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The first ever Oldie column by the late Edward Enfield (1929-2019)

Blog | Feb 25, 2019

The Oldie is extremely sad to announce the death of Edward Enfield (1929-2019), one of our longest serving and most loved columnists. Richard Ingrams recruited him in 1992, shortly after the first issue of the magazine, at the suggestion of his son, Harry Enfield. He soon became a crucial part of the magazine and remained as a columnist until his 80th birthday in 2009. He will be much missed.

The Perils of Procreation

Ah, the children! There are so many of them. Four, which seems to me to be a crowd. In fact, they are the reason why the house has five bedrooms.

It only had three to start with, and we kept adding on bedrooms as we kept adding on children.

Sitting down six to every meal year after year is something which no one can understand unless they have been through it.

What is it about eating that leads to arguments? And why is it that table manners are so difficult? Why is it so hard to put a knife and fork down when not using them, and so much easier to wave them in the air? How long does it take to learn the trick of eating with a closed mouth?

If I were to look for a common bond between my children, it is that they all eat like savages.

Then there are their friends. When they were little, their friends were also little - little girls in neat pinafores who looked sweet, and little boys in shorts who said nothing and did what they were told. At least I think they were - it seems so at this distance in time.

Now their friends may have rings in their noses, and sprawl about the place and smoke and use foul language and sport Afro hairstyles, or else be skinheads.

When they are in the house I have to keep up a pretence of liking such people, which I am sure does not convince them. What am I supposed to have in common with a hippy female dangling the illegitimate offspring of an out-of-work Rastafarian? Nothing, of course, so why is she doing it on the sofa in our drawing-room?

Occasionally, there is one that is reasonably clean and tolerably presentable, but I cannot say anything nice about him or her because I have not said it about the arrogant Oxford-educated puppy with holes in the knees of his jeans that I felt like kicking out of the front door. If I am nice about one but silent about the other, they want to know why I did not like the other, and if I tell them, they tell me I am wrong.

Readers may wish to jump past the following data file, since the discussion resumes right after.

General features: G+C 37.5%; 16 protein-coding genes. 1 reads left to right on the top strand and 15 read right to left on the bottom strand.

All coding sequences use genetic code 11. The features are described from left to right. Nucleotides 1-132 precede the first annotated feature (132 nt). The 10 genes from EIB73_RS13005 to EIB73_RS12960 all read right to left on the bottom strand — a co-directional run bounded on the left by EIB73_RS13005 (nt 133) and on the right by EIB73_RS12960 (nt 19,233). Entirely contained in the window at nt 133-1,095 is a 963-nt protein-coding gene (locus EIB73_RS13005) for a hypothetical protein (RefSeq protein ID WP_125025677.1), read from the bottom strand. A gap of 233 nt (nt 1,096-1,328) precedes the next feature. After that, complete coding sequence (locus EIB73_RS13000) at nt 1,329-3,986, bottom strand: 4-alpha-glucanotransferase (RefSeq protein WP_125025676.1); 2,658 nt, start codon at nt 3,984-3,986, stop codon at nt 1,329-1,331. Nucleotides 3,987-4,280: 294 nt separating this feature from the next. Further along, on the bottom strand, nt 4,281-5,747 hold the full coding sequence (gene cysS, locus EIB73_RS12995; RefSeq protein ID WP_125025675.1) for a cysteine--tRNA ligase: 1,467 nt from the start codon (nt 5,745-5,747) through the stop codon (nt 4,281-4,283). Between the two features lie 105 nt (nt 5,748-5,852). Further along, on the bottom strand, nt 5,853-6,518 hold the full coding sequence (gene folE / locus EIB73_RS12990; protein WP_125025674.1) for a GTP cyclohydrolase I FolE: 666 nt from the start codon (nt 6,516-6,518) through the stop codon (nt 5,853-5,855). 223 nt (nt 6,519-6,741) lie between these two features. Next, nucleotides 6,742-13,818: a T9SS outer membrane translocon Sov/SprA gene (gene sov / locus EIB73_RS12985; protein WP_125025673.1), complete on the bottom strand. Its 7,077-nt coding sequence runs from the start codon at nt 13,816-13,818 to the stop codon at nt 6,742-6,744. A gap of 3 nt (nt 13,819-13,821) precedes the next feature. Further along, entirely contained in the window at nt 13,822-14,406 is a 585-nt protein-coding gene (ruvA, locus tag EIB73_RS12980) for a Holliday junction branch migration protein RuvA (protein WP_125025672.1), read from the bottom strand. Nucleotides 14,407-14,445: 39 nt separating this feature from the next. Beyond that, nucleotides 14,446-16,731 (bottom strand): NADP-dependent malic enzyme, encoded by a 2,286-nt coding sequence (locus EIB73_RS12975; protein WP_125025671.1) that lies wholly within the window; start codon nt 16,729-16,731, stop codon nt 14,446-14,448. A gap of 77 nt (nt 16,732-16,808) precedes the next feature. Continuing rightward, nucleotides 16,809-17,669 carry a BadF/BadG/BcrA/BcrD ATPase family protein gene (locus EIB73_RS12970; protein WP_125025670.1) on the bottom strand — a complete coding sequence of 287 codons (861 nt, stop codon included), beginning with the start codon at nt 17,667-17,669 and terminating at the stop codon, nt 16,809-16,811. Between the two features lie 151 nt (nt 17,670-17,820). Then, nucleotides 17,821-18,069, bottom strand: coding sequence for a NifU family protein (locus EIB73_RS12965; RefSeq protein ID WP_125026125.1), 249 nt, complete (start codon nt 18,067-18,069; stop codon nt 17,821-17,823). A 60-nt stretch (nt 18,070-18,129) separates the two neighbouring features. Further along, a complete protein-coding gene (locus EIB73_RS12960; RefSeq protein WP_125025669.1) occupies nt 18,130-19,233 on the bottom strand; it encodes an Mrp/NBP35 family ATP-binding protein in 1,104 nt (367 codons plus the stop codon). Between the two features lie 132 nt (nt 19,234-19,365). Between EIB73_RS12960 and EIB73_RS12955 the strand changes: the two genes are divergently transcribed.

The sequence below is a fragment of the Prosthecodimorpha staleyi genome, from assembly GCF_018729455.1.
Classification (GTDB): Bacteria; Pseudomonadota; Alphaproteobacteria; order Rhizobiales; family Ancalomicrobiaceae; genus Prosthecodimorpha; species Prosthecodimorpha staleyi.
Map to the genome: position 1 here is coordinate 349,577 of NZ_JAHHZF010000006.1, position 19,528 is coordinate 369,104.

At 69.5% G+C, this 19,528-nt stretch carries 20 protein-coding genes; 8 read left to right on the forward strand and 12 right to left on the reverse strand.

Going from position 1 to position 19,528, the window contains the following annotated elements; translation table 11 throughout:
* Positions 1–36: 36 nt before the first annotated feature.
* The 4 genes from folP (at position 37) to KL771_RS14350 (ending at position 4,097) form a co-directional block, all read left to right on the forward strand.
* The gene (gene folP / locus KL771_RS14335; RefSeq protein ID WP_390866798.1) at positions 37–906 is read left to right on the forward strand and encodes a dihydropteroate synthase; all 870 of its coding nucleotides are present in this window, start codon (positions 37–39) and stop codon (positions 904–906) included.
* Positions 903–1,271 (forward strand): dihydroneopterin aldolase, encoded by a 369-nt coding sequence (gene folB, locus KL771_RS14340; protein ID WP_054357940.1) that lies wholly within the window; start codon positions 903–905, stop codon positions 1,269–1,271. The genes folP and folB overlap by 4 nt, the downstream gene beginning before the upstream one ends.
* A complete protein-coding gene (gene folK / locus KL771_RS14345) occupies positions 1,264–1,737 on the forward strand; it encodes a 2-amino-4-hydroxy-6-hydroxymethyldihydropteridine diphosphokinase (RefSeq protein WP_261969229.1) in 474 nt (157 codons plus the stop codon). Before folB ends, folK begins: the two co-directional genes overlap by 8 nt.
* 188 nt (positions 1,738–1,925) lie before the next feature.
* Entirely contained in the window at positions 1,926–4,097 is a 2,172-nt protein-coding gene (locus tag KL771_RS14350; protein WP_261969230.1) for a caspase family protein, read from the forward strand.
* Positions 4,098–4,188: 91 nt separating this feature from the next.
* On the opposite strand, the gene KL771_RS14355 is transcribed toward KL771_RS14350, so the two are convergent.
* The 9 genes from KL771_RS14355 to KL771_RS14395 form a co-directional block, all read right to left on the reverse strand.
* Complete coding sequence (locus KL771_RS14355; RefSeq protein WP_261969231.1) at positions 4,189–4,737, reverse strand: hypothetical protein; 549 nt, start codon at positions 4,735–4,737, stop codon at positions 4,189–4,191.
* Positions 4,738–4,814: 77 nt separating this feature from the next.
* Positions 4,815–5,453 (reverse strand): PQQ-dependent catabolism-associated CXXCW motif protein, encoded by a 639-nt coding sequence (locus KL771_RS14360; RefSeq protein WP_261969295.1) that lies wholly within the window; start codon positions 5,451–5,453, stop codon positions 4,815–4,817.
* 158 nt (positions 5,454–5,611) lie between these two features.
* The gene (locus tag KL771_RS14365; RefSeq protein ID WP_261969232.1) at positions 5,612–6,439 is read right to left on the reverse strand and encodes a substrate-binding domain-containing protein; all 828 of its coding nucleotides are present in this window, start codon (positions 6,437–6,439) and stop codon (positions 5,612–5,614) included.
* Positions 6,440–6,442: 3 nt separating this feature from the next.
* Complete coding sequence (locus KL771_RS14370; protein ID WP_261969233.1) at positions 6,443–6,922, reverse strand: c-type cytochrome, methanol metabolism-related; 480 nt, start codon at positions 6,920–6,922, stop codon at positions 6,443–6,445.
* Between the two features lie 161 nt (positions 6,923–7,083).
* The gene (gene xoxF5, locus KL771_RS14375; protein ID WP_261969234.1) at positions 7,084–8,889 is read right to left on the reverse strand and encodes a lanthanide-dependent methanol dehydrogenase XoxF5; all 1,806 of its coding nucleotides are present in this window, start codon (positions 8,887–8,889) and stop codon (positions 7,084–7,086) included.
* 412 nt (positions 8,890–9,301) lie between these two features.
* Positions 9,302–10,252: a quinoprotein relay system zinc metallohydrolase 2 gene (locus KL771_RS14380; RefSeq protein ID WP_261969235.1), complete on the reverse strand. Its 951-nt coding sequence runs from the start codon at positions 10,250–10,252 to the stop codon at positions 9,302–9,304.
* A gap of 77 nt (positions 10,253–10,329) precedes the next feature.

Paternal Protocol

My son tells me that on television you get sons saying they love their fathers, and what do I think of that?

Well, I think it could only happen in America. I have seen the sort of thing he means, and it goes something like this:

Son: I love you, Dad.

Father. And I love you. Son.

This does not seem to me to be true to life. Much more natural would be:

Son: I love you. Dad. Father: How very embarrassing!

Even this is only half true. Absolute truth would require: Son: You’re a bore, Dad. Father: And you’re a liability, Son.

Yet this too has only a superficial veracity. What you actually get is:

Son: How are you. Dad? Father: I’m fine, Son.

It does not do to crack the veneer of civilisation which must overlay family life if it is to remain tolerable.

A Plague of Prurience

What the arts need just now is a good dose of censorship. I said this to my sister-in-law, who is a woman of a liberal turn of mind, and not quite knowing how to deal with this illiberal idea, she said: ‘Who would do the censoring?’

This seems a very easy question to answer. Any reasonably sensible person could do it, and if no one else wants to, I will, and I will do it for stage, cinema, television, books and anything you like.

First of all I would censor out all cruelty. There are some human tastes which are so beastly that they ought to be starved, and the taste for cruelty is one of them. I never go to films about the navy in the days of sail because I know they will flog someone; or about the Middle Ages because they will torture someone. Under my regime that sort of thing would stop.

After that I would cut out all nudity, obscenity, blasphemy, indecency, and any jokes that failed to make me laugh. The result would be that I would be hailed as the saviour of the British film industry, as all films made in this country would be made to the standard of Chariots of Fire, and be immensely popular both here and abroad.

Imported films, by the time I had finished with them, would be almost incomprehensible, and therefore not worth importing, to the further benefit of the British industry and the balance of payments.

This infallible formula for success consists in giving people what they actually like, instead of forcing upon them stuff that other people with twisted minds choose to supply.

If my son could be persuaded to explain this to the television moguls with whom he associates, I am sure they would see the point, and I could start tomorrow.

Pilfered Plots

Plagiarism is a funny thing.

A man called David Lodge, whom the Daily Telegraph sometimes calls Prof Lodge, wrote a book called Nice Work, having pinched the plot from Mrs Gaskell. A woman called Pauline Harris, who the Telegraph says is sometimes called Rachel Ford, wrote a book called with a plot, it seems, much like that of Nice Work.

‘You have pinched my plot!’ says Prof Lodge.

‘Not a bit,’ says Mrs Harris.

I pinched it from Mrs Gaskell, where you pinched yours.’

‘Oh, that's all right then,’ says Prof Lodge.

So it seems that pinching plots from Mrs Gaskell is not plagiarism, but pinching plots that have been pinched from Mrs Gaskell, is. Like I say, plagiarism is a funny thing.